• During the OFF interval (instants 1, 2 and 3), the capacitance CGD is charged and discharged as a consequence of the input driving voltage vGS(t) and the voltage across CDS.

• During the OFF interval, the driving source discharges CGS. CGD is in parallel with CDS because of the low source impedance of the driving source; thus, CGD experiences the same charging and discharging process as CDS. Therefore, during the OFF interval the output equivalent capacitance can be considered COUT = CDS + CGD (in this circuit).

• The gate current iG(t) during the OFF interval is composed of the CGS discharging current and the charging and discharging CGD current (this current is positive and negative during the OFF period).

• Because of the large value of vDS(t) compared to vGS(t) the charge stored at CGD is similar to the charge stored at CGS even though CGSGD.

• During the ON interval (instants 4, 5 and 6), the saturation resistance is low, so the driving source must charge CGS in parallel with CGD (only CGS was charged with the low frequency model). CGS is usually several times larger than CGD.

• During the ON interval, the gate current is composed of both the charging currents of CGS and CGD (in parallel).

From the described conditions, it can be derived that CGD transfers the nonlinear behavior of the output circuit to the input circuit. Thus, the input circuit conditions of the class-E amplifier at RF and microwaves are nonlinear, even though the device inherent capacitances are constant and independent of the voltage across them. Therefore, to optimize the power amplifier efficiency, the driving circuit must take these results into account.

Sinusoidal Voltage Driving with Input Serial Resonant Circuit

A square wave, low source resistance voltage generator can drive and handle the associated nonlinear currents at the device input, but there are serious technological limits to the manufacture of such drivers at RF and microwave frequencies. This is the reason why a sinusoidal voltage drive is the most popular driving method at high frequencies. The strong input capacitive nature of the device requires resonant input circuits to minimize power losses.

Voltage Source and Series Resonant Input Circuit

This driver consists of a low internal impedance sinusoidal voltage source and a series coil which resonates the equivalent input capacitance of the active device. This circuit provides a low source impedance at the fundamental frequency and a high source impedance at the harmonics. Therefore, only a sinusoidal current iG(t) can flow through the gate terminal. Obviously, this sinusoidal current is not compatible with the nonlinear behavior of the input amplifier circuit.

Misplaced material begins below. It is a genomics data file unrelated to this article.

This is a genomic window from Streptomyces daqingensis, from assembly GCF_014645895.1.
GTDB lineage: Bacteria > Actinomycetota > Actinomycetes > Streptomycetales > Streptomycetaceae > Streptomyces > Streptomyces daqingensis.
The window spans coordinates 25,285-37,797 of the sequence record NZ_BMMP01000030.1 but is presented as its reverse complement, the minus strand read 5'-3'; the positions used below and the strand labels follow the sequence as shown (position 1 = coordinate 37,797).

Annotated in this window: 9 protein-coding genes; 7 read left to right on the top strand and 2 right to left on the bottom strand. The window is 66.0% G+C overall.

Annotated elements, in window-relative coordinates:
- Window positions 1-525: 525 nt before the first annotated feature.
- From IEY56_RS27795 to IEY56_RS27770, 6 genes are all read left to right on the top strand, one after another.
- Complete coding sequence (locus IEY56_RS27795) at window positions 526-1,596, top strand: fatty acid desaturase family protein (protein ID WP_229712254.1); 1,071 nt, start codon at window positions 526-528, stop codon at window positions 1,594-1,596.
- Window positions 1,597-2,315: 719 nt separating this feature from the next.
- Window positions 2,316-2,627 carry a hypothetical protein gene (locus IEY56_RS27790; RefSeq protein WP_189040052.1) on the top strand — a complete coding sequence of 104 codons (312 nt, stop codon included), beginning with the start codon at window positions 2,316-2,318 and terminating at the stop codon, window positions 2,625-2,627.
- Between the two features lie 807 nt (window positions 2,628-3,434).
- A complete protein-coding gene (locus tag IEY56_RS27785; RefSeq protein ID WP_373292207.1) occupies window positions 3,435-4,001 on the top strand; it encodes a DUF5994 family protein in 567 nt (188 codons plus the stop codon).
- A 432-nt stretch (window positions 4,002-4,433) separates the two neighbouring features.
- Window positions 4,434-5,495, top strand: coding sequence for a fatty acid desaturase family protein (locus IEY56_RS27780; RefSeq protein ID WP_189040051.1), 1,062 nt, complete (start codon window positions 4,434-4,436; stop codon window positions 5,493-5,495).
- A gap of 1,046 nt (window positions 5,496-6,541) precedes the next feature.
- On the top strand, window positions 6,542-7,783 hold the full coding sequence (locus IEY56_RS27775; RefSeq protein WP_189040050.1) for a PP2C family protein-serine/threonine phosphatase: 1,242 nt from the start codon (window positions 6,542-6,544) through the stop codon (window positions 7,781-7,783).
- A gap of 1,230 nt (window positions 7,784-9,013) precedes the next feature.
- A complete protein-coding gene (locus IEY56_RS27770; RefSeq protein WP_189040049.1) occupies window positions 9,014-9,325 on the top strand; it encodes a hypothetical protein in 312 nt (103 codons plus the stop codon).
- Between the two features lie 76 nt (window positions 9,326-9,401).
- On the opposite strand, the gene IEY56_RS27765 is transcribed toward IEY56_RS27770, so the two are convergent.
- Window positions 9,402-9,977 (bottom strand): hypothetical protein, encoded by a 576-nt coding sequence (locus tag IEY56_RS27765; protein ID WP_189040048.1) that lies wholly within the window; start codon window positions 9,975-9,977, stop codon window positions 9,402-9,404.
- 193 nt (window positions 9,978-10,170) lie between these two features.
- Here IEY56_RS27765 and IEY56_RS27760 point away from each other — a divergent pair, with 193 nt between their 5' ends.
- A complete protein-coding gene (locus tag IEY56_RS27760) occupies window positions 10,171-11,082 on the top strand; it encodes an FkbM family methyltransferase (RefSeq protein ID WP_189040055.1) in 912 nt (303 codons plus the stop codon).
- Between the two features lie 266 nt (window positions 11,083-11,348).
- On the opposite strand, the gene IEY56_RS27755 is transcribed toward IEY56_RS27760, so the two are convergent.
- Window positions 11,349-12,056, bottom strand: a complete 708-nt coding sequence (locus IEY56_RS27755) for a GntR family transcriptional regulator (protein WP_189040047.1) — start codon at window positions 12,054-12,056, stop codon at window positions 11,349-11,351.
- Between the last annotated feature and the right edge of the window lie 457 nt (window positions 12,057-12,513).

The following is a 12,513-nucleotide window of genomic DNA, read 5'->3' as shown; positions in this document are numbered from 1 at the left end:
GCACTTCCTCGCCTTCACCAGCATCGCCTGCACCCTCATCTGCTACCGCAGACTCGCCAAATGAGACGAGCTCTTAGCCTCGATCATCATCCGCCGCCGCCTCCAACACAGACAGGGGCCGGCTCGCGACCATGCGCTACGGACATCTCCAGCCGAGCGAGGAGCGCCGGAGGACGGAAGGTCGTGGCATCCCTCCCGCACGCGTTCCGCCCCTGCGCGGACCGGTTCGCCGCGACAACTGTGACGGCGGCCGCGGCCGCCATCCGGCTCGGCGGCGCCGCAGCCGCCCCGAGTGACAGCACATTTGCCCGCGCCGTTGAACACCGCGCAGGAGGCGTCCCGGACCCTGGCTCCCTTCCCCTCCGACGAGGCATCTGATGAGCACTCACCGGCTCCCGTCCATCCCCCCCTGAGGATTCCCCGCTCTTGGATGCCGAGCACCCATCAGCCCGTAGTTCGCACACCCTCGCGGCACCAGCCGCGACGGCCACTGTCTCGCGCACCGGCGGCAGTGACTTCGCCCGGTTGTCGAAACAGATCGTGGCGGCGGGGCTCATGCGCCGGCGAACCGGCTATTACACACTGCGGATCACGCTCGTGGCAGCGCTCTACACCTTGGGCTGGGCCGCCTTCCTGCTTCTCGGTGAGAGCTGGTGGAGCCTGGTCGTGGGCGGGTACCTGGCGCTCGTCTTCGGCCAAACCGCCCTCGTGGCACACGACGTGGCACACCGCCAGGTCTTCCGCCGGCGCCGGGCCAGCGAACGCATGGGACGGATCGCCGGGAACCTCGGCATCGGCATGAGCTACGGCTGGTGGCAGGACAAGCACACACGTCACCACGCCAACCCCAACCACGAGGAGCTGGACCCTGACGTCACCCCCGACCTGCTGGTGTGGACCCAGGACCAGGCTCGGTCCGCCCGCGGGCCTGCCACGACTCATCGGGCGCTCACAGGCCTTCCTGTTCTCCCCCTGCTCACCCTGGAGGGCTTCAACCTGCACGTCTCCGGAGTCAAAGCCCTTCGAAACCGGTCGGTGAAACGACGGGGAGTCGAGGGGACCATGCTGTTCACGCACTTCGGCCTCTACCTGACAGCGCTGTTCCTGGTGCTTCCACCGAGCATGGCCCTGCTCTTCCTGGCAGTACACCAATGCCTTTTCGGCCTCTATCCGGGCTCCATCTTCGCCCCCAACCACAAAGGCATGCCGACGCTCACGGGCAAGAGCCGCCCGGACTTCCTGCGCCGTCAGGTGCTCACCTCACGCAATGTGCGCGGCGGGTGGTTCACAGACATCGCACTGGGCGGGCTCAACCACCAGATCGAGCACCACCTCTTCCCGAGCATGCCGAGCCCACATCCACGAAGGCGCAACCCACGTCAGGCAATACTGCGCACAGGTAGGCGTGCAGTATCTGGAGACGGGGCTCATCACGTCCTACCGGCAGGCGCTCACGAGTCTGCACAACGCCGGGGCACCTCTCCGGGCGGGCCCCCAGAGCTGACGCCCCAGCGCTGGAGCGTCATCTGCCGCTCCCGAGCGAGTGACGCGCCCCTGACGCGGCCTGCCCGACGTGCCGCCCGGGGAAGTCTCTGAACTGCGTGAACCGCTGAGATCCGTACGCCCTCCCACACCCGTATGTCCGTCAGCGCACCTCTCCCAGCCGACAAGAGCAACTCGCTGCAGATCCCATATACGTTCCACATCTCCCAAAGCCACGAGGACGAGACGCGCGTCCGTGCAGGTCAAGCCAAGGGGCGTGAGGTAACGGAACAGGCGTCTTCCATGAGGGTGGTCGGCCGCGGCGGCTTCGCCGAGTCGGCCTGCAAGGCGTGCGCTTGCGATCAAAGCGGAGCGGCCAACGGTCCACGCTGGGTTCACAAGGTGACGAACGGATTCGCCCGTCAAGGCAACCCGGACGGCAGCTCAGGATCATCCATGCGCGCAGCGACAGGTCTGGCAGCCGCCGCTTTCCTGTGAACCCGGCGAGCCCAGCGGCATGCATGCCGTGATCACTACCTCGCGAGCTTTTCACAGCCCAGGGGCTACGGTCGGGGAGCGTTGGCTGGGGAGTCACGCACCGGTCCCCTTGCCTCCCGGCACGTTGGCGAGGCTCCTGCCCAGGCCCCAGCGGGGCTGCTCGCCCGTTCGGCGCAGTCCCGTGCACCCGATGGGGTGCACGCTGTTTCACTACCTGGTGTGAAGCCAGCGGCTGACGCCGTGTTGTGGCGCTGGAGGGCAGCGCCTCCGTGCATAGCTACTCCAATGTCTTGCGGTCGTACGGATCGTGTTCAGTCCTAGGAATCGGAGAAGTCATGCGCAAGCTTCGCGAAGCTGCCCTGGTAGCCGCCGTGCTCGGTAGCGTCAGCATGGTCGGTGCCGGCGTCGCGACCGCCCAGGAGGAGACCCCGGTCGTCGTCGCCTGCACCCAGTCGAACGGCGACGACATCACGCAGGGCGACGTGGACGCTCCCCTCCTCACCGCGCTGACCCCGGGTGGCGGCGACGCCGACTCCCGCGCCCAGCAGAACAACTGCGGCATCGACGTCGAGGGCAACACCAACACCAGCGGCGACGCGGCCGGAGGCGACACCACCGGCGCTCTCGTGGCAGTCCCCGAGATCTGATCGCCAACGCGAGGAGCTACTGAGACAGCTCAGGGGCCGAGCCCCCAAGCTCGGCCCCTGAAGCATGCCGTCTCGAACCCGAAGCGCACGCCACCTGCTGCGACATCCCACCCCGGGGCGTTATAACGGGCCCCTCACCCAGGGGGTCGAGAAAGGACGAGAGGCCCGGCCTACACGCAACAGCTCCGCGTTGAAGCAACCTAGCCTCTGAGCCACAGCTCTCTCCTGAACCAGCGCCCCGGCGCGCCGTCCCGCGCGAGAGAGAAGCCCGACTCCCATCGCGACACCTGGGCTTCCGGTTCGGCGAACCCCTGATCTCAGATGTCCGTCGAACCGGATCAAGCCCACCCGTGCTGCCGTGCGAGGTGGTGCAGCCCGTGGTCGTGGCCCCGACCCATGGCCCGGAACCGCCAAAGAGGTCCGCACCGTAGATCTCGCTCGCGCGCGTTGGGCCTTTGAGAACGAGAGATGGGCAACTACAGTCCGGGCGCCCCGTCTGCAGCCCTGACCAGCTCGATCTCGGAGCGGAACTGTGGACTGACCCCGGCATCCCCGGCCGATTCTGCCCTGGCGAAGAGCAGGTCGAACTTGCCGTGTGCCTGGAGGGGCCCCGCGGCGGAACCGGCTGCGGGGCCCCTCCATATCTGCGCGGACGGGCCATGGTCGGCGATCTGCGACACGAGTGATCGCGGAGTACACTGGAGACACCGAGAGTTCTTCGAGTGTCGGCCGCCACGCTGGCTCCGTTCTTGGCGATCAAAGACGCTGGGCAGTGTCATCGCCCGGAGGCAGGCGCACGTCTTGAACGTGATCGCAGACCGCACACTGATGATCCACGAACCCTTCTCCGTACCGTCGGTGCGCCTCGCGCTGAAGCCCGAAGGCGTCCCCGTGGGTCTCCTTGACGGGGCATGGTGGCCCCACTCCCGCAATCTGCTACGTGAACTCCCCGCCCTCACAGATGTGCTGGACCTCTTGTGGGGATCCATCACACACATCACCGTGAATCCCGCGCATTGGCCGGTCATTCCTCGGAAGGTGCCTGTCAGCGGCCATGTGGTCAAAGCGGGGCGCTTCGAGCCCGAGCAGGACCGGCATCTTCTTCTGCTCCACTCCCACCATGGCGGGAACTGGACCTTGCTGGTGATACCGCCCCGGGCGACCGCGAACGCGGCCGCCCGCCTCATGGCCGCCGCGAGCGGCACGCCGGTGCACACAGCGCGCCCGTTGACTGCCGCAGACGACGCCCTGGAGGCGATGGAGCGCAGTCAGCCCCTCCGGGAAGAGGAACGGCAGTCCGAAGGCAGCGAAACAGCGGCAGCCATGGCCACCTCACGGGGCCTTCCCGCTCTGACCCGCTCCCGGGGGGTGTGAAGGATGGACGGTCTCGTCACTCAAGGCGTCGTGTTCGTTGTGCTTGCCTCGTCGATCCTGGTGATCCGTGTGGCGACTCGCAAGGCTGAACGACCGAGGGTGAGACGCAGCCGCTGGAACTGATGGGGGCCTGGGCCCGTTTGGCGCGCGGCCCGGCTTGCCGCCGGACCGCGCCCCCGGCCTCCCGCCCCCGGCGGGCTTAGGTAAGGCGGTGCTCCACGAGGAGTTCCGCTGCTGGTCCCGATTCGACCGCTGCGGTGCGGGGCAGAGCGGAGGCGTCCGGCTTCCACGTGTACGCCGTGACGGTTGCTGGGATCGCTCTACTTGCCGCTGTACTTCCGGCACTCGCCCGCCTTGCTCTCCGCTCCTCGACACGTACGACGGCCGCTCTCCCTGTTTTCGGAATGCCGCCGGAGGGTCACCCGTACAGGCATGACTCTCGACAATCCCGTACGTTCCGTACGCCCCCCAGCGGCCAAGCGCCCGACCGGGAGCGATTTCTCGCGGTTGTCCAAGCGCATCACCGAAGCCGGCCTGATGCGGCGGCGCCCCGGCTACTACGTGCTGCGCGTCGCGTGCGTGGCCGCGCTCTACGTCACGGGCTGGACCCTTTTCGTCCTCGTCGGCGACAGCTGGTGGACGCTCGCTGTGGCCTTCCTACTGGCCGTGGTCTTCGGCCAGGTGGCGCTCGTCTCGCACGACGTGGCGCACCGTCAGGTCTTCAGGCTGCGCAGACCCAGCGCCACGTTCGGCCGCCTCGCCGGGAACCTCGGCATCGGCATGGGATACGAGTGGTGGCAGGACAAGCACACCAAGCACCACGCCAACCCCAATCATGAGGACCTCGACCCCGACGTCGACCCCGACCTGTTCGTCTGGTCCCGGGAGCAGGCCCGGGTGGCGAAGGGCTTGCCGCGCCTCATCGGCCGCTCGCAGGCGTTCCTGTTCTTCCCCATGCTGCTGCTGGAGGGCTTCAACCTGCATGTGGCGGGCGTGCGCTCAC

In practice, the main difference observed when this kind of drive is used instead of a low source impedance square drive is a slight change of the output circuit tuning. This effect is combined with a decrease of both output power and efficiency. Although the gate current iG(t) is forced to be sinusoidal, there is no need for the gate-to-source voltage vGS(t) to be sinusoidal also. The shape of vGS(t) depends on the input circuit features and the nonlinear behavior of the active device input.

The gate current iG(t) and drain-to-source voltage vDS(t) waveforms obtained with sinusoidal resonant driving are shown in Figure 4. The same waveforms obtained with a low source impedance square voltage source are also shown. The drain-to-source voltage vDS(t) shows the tuning change effect on the output circuit.

Fig. 4 Class-E waveforms; (a) low impedance square voltage driving and (b) resonant sinusoidal voltage driving.

Current Source and Parallel Resonant Input Circuit

This drive system is the dual of the previous one. It is made of a high internal impedance sinusoidal current source with a parallel coil to resonate the equivalent input capacitance of the active device. From a theoretical point of view, this circuit is best adapted to the conditions at the input of a high efficiency amplifier. The parallel resonant circuit exhibits a high load impedance at the operating frequency and short-circuits at the harmonics. This source impedance favors a sinusoidal gate-to-source voltage vGS(t) with a non-sinusoidal gate current iG(t).

Nevertheless, from a practical point of view, the design of current sources capable of sourcing and sinking large currents at high frequencies is not an easy task. The gate terminal of a high frequency MOSFET exhibits a very low input impedance. This fact, combined with inductive package parasitics and bonding wires, makes the implementation of parallel resonant circuits difficult.

Fig. 5 Input waveforms resulting from sinusoidal driving with series and parallel resonances.

Figure 5 shows a complete set of voltages and currents obtained by harmonic balance simulation in a commercial LDMOS (Motorola MRF182). Sinusoidal driving was used with series and parallel resonant input circuits. The waveforms depicted are the gate-to-source voltage vGS(t), gate current iG(t), driving source voltage vGEN(t) and driving source current iGEN(t). The simulation circuit uses the same load and supply voltage for both serial and parallel input resonant circuits. Output power POUT, driving power PIN and drain efficiency D are displayed in Table 1.

From a practical point of view, the results obtained for both circuits are quite similar, but the implementation of the parallel resonant driving circuit may be difficult at high frequencies. Something similar happens with the implementation of tuned loads for true class-B amplifiers at high frequencies.

Class-E and Class-A Power Amplifier Comparison at High Frequencies